Difficulty: beginner
Estimated Time: 5 minutes

Vault logo

This scenario supplements the Cubbyhole Response Wrapping guide.

HashiCorp Vault's secrets engines are components responsible for managing secrets:

  • Secrets are pieces of sensitive information that can be used to access infrastructure, resources, data, etc.
  • Some secrets engines simply store and read data
    • Like encrypted Redis/Memcached
  • Some connect to other services and generate dynamic credentials on-demand
  • Others provide encryption as a service (EaaS), TOTP generation, certificates, etc.

This scenario demonstrates the cubbyhole secrets engine.

Cubbyhole Secrets Engine:

  • Used to store arbitrary secrets
    • Enabled by default at the cubbyhole/ path
  • Its lifetime is linked to the token used to write the data
    • No concept of a time-to-live (TTL) or refresh interval for values in cubbyhole
    • Even the root token cannot read the data if it wasn't written by the root
  • Cubbyhole secrets engine cannot be disabled, moved or enabled multiple times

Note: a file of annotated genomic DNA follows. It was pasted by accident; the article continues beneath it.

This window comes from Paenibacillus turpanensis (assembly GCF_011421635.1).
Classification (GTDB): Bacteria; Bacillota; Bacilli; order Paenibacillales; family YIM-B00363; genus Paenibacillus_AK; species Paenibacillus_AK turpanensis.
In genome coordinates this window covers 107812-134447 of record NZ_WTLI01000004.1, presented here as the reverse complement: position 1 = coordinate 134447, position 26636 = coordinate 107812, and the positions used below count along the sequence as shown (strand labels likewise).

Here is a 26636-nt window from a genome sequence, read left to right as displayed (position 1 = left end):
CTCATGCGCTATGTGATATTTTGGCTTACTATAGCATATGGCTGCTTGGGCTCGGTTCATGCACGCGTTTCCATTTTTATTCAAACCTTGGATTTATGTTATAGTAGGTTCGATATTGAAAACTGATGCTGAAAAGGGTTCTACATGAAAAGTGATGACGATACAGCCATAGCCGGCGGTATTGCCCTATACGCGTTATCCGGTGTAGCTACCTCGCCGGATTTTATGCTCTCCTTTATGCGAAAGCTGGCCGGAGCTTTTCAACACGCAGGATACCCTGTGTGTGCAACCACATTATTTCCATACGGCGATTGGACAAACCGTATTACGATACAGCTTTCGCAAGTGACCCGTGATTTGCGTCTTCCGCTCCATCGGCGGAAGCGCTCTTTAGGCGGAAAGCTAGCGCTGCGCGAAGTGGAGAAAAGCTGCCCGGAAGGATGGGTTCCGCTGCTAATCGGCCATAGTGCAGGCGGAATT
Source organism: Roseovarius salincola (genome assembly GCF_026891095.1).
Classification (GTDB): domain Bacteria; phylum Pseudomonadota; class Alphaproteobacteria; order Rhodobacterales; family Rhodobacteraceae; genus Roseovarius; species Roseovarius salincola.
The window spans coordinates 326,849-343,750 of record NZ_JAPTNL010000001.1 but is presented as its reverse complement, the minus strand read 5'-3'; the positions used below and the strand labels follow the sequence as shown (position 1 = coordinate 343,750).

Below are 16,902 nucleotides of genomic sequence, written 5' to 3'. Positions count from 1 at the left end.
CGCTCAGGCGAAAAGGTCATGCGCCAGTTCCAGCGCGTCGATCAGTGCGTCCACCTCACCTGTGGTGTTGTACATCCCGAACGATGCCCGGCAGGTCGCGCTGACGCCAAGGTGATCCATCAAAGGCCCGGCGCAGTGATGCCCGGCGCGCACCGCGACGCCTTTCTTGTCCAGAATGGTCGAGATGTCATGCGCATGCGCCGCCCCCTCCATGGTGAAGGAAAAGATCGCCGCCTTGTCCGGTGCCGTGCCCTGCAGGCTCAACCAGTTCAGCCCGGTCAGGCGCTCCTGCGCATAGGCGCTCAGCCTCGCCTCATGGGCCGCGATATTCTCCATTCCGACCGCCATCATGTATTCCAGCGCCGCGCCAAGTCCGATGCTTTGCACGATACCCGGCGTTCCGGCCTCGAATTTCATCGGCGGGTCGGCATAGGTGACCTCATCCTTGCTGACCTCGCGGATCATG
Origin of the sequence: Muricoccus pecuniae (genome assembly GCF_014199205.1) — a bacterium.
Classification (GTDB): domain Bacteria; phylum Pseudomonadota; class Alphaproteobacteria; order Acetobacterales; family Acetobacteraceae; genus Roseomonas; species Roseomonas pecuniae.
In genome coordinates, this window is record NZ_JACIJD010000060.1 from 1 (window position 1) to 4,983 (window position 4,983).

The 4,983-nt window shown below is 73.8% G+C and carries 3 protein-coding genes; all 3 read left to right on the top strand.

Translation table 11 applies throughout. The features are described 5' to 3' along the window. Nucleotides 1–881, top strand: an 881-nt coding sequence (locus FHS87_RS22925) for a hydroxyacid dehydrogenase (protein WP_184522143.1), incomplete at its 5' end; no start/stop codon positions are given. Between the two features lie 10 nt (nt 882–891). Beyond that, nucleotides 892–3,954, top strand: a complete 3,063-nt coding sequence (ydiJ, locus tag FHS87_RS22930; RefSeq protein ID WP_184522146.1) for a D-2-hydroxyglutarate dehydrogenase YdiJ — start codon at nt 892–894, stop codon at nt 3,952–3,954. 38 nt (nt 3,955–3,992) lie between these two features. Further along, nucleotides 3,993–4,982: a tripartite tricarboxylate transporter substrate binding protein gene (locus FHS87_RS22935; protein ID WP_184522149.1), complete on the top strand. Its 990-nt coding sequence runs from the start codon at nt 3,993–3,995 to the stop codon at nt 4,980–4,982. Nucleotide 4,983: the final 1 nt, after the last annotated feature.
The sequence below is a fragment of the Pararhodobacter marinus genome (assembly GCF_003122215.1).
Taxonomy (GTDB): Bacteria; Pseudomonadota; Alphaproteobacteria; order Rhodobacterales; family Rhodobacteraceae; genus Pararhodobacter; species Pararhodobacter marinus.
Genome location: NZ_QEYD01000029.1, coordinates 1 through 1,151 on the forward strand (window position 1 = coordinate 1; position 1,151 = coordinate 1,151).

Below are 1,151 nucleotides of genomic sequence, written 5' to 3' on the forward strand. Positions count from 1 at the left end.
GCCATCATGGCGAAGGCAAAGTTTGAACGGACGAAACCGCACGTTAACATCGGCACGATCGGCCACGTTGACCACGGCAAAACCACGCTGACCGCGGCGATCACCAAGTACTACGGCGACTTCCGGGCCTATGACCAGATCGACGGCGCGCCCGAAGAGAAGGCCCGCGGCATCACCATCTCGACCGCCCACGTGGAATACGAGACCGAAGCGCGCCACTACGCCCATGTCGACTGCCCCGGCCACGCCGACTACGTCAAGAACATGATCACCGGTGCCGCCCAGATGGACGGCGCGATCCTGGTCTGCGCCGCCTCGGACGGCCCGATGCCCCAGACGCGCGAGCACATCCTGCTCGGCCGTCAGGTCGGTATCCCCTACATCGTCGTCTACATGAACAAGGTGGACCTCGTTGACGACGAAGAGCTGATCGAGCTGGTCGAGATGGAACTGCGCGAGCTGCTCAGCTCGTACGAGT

This lab demonstrates the following:

  • Write secrets in Cubbyhole
  • Create a new token for apps which was wrapped
  • Unwrap the wrapped token and tested its permissions

You learned the vault CLI commands to interact with the cubbyhole secrets engines.

  • Wrote secrets in Cubbyhole
  • Created a new token for apps which was wrapped
  • Unwrapped the wrapped token and tested its permissions


Vault Secrets Engines - Cubbyhole

Step 1 of 4

Write Token-based Secrets

Login with root token.

Click on the command () will automatically copy it into the terminal and execute it.

vault login root

To better demonstrate the cubbyhole secrets engine, first create a non-privileged token.

vault token create -policy=default \
    -format=json | jq -r ".auth.client_token" > token.txt

Now, log into Vault using the newly generated token:

vault login $(cat token.txt)

Your token has default policy attached which does not give you access to any of the secrets engines except cubbyhole. You can test that by running the following command:

vault kv put secret/test password="my-password"

This should throw permission denied error.

Write Secrets in Cubbyhole

Execute the following command to write secret in the cubbyhole/private path:

vault write cubbyhole/private mobile="123-456-7890"

Read back the secret you just wrote. It should return the secret.

vault read cubbyhole/private

Try as a root

Log back in with root token:

vault login root

Now, try to read the cubbyhole/private path.

What response did you receive?

Cubbyhole secret backend provide an isolated secrete storage area for an individual token where no other token can violate.

vault read cubbyhole/private